The Best Exotic Marigold Hotel advertises itself in a glossy brochure as the ideal destination for the elderly and the beautiful. A bunch of British senior citizens at the end of the road in their lives, whether mentally, emotionally or physically get taken in by the premise and land up there hoping to find some meaning and direction and in one case a conclusion to an unfinished story
The realization that the hotel is nowhere close to what has been promised by the hyper enthusiastic owner is handed with varying degrees of acceptance by the 6 people and then the story traces the path of each of their lives.
The first half of the movie is gentle and lyrical even as the old people try to make sense of the chaos that is an Indian city, in this case Jaipur. Each one is fighting his or her own demon and as their stories progress you empathize with each characters predicament, even that of a xenophobic racist person like Miss Donnelly who has come for a cheap hip replacement surgery. Gradually their lives reach some sort of conclusion and satisfaction and the movie winds down.
If the story had kept its focus on the inner lives of each of the 6 people it would have worked perfectly well. However, there is a huge distraction of the hotel owner and his attempts at making the hotel, his fathers dream, a success complicated further by his love for a girl his mother does not approve of. I thought this angle was just a total waste of time and the one jarring and false note in an interesting story.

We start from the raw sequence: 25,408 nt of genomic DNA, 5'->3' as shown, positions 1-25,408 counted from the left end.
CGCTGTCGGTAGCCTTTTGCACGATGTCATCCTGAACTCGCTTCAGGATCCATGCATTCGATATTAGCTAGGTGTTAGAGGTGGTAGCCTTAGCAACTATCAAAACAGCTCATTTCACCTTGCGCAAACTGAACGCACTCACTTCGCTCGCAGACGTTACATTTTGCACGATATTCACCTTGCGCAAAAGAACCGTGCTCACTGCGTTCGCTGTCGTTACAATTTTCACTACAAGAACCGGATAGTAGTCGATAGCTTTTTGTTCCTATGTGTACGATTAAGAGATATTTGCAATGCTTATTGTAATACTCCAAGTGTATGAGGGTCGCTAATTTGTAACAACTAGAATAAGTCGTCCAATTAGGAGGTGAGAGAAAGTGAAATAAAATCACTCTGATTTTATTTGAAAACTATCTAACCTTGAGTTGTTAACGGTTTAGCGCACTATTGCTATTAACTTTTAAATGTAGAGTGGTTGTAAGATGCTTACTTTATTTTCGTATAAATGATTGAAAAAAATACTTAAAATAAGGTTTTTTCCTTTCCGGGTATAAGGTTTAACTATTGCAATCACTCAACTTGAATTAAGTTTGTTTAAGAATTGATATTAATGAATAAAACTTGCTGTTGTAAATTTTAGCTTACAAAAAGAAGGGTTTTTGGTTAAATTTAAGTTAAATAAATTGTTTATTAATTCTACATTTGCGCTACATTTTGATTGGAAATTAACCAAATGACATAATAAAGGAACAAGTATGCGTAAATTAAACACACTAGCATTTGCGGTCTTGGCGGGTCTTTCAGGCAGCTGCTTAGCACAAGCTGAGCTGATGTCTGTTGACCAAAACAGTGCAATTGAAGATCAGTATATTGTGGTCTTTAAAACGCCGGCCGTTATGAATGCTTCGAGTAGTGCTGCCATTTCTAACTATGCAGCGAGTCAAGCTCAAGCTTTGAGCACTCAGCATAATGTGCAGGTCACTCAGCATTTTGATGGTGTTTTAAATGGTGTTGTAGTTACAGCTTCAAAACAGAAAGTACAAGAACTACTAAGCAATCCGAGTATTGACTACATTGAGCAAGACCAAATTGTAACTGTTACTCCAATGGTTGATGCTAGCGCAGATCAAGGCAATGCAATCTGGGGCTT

The performances by the stellar cast are first rate. I specially loved the frustrated nervous energy of Jean Ainslie played by Penelope Wilton as she struggles with her desires and her disgust with her marriage. Dev Patel is doomed to be a perpetual Peter Pan and this gets in the way of his performing any serious role altogether. He looks and acts like a confused 16 year old schoolboy trying to resurrect the hotel. As for the romance, the less said the better. Also, I think its a bit unfair to ask him to play an Indian when he is not really one. Its rather like taking coals to Newcastle. I am sure they could have found a good Indian actor to play this role much better. Or maybe its just laziness on the part of the makers to use him and the echo of his Slumdog role to slot him in the foreign audiences mind as the Indian boy.
The second half also does not work because it starts telling rather than showing what you need to know. It undermines the intelligence of the audience after setting us up to think along with the characters. The film winds down in a sort of rush with everyone explaining himself or herself rather theatrically when it should all have ended quite naturally without any of the chatter.
Overall, its a decent movie to watch. One could see that the concerns of the old were no different than those of the young-money; love and sex were still as much on their minds as any twenty year old. A bit different from the buzurg as we know them in India and that for me was the interesting part of the movie. The thing also to keep i mind is that its not about India at al. I think it could have been set in say Thailand and the story would have been the same. Its a personal story not a country one.
There are 9 releases this weekend. I suggest you read all the reviews and then figure if this is your cup of tea.